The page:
Carey Lai's Corner

A former lemonade stand entrepreneur turned Venture Capitalist


venture_capitalEveryone defines later-stage venture differently.  Some people define late-stage as user, customer, or product traction.  For me, it’s even simpler.  If a company is approaching $1M in revenue per month, that’s a late stage company for me.  Why the magic number of $1M?  It’s simply a matter of time and focus.  Since I have yet to find a company who can manufacture more than 24 hours per day, I have to define my focus.  I could have said 1 customer or 1 million users, however, I’ve found that $1M of revenue per month is a decent starting point.  Additionally, I’m experienced investing in companies with at least $1M/month in revenue.  Therefore, I feel comfortable I can bring a differentiated perspective.


  1. TZ
    April 20, 2011

    Granted I know nothing about investing, let alone late-stage investing, if you’re going by your $1M/month ruler, a company like GroupOn would’ve reached “late-stage” by their sixth month. Aren’t there some types of companies (cash cows, etc), that should be held to a different metric?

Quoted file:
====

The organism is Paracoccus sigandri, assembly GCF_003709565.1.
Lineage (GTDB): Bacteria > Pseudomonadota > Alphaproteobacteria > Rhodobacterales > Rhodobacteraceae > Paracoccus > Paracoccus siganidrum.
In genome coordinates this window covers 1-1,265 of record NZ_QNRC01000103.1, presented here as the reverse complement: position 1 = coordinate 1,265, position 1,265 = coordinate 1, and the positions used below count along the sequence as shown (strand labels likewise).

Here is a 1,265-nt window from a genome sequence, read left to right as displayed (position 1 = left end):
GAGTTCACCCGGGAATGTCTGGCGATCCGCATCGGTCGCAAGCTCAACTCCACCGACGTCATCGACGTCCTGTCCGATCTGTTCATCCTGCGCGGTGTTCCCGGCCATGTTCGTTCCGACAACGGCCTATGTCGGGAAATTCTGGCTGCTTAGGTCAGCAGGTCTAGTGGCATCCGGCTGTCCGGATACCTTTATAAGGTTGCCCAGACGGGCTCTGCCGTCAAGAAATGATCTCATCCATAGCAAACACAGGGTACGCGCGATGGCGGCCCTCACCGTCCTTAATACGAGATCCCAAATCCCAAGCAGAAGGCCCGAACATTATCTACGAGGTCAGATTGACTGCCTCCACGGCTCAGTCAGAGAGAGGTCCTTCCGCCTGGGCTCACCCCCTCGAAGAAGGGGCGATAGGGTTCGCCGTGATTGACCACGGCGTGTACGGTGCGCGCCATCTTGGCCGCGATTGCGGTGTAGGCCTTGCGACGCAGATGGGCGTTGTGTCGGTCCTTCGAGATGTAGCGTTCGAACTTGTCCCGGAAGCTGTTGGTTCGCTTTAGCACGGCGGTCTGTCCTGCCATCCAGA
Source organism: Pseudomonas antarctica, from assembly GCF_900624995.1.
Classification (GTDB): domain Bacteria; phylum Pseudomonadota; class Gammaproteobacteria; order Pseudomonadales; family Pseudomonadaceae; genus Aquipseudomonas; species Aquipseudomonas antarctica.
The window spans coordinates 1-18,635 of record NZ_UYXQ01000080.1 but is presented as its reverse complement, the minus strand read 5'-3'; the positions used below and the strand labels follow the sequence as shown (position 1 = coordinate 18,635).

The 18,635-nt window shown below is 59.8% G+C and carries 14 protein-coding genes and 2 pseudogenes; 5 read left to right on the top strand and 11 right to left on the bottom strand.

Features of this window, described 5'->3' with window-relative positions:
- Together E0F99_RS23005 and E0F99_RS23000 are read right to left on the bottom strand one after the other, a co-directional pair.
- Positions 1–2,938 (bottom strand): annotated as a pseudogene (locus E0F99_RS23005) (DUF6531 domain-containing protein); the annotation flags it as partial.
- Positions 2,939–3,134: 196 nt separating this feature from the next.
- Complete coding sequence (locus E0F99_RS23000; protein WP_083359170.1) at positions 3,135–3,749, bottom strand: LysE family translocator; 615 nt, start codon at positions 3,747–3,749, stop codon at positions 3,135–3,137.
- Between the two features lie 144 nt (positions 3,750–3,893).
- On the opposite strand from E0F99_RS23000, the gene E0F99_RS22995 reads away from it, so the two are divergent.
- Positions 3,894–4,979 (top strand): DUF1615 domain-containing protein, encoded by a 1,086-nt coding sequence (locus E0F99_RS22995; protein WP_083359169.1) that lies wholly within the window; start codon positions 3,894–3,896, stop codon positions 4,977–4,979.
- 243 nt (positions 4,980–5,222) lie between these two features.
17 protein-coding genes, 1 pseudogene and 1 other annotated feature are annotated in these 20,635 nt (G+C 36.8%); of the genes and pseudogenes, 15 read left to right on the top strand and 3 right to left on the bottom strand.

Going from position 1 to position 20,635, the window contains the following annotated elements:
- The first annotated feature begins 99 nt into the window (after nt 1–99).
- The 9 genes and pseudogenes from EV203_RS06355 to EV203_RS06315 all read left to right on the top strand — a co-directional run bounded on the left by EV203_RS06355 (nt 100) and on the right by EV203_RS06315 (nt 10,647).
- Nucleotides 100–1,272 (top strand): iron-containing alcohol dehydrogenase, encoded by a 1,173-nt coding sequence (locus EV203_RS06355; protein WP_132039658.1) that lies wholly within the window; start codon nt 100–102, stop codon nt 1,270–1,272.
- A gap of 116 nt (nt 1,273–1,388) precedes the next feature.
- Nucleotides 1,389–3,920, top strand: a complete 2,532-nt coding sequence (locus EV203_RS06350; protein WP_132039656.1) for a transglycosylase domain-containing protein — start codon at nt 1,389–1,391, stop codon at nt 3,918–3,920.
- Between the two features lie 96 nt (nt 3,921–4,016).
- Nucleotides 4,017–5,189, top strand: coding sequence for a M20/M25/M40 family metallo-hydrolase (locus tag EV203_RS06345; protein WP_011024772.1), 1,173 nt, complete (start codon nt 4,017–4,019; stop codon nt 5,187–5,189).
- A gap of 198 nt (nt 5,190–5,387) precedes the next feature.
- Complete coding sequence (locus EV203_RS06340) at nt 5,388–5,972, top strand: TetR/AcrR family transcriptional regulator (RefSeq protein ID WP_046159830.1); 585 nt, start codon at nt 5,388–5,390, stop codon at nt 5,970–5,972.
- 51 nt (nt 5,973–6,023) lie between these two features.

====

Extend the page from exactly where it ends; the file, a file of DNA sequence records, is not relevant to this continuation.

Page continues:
• CL
      April 20, 2011

      For me, the $1M/month revenue run rate is simply a way for me to focus on companies I would define as later-stage. However, you’re right that there are companies, particularly in the Consumer Internet space that fly through the $1M/month revenue run rate quickly. Groupon is a great example. It simply means I need to identify those types of companies much earlier in the process. For example, if I were to evaluate a Software as a Service (SaaS) company, it would most likely hit its $1M/month revenue run rate in year 2, assuming things go according to plan, sometimes sooner, sometimes later. A mobile applications business might take several years to achieve the metric. So, there’s a whole spectrum of companies out there that will hit the run rate at different moments in time. It’s my job to identify and invest in them as they approach the $1M/month metric.

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This entry was posted on April 20, 2011 by in Uncategorized.
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